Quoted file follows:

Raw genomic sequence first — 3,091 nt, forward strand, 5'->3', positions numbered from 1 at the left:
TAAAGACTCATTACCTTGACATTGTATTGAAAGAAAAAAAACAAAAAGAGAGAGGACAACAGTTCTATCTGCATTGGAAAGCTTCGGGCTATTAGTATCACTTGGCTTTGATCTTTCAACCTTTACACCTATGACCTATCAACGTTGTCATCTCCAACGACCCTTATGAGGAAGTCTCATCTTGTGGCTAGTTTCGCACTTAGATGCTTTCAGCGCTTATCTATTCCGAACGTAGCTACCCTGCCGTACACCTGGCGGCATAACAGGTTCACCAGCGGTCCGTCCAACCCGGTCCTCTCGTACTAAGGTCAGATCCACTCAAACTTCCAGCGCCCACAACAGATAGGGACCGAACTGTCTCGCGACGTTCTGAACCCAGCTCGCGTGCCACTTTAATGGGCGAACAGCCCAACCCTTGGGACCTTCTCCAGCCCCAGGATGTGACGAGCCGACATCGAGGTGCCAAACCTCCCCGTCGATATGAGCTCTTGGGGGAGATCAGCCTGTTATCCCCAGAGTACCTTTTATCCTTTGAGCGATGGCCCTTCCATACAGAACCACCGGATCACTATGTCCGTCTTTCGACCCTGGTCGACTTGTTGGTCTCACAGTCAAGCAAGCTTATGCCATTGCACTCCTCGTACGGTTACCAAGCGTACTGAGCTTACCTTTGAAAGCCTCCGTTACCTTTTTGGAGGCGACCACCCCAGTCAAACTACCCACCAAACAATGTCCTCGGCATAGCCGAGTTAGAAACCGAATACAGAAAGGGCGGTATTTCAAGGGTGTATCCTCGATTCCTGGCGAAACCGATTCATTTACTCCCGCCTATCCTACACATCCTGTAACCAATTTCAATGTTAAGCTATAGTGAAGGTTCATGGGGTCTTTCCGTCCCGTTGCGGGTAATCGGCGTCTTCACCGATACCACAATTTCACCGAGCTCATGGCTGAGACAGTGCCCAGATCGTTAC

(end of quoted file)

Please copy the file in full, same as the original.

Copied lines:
Raw genomic sequence first — 3,091 nt, forward strand, 5'->3', positions numbered from 1 at the left:
TAAAGACTCATTACCTTGACATTGTATTGAAAGAAAAAAAACAAAAAGAGAGAGGACAACAGTTCTATCTGCATTGGAAAGCTTCGGGCTATTAGTATCACTTGGCTTTGATCTTTCAACCTTTACACCTATGACCTATCAACGTTGTCATCTCCAACGACCCTTATGAGGAAGTCTCATCTTGTGGCTAGTTTCGCACTTAGATGCTTTCAGCGCTTATCTATTCCGAACGTAGCTACCCTGCCGTACACCTGGCGGCATAACAGGTTCACCAGCGGTCCGTCCAACCCGGTCCTCTCGTACTAAGGTCAGATCCACTCAAACTTCCAGCGCCCACAACAGATAGGGACCGAACTGTCTCGCGACGTTCTGAACCCAGCTCGCGTGCCACTTTAATGGGCGAACAGCCCAACCCTTGGGACCTTCTCCAGCCCCAGGATGTGACGAGCCGACATCGAGGTGCCAAACCTCCCCGTCGATATGAGCTCTTGGGGGAGATCAGCCTGTTATCCCCAGAGTACCTTTTATCCTTTGAGCGATGGCCCTTCCATACAGAACCACCGGATCACTATGTCCGTCTTTCGACCCTGGTCGACTTGTTGGTCTCACAGTCAAGCAAGCTTATGCCATTGCACTCCTCGTACGGTTACCAAGCGTACTGAGCTTACCTTTGAAAGCCTCCGTTACCTTTTTGGAGGCGACCACCCCAGTCAAACTACCCACCAAACAATGTCCTCGGCATAGCCGAGTTAGAAACCGAATACAGAAAGGGCGGTATTTCAAGGGTGTATCCTCGATTCCTGGCGAAACCGATTCATTTACTCCCGCCTATCCTACACATCCTGTAACCAATTTCAATGTTAAGCTATAGTGAAGGTTCATGGGGTCTTTCCGTCCCGTTGCGGGTAATCGGCGTCTTCACCGATACCACAATTTCACCGAGCTCATGGCTGAGACAGTGCCCAGATCGTTAC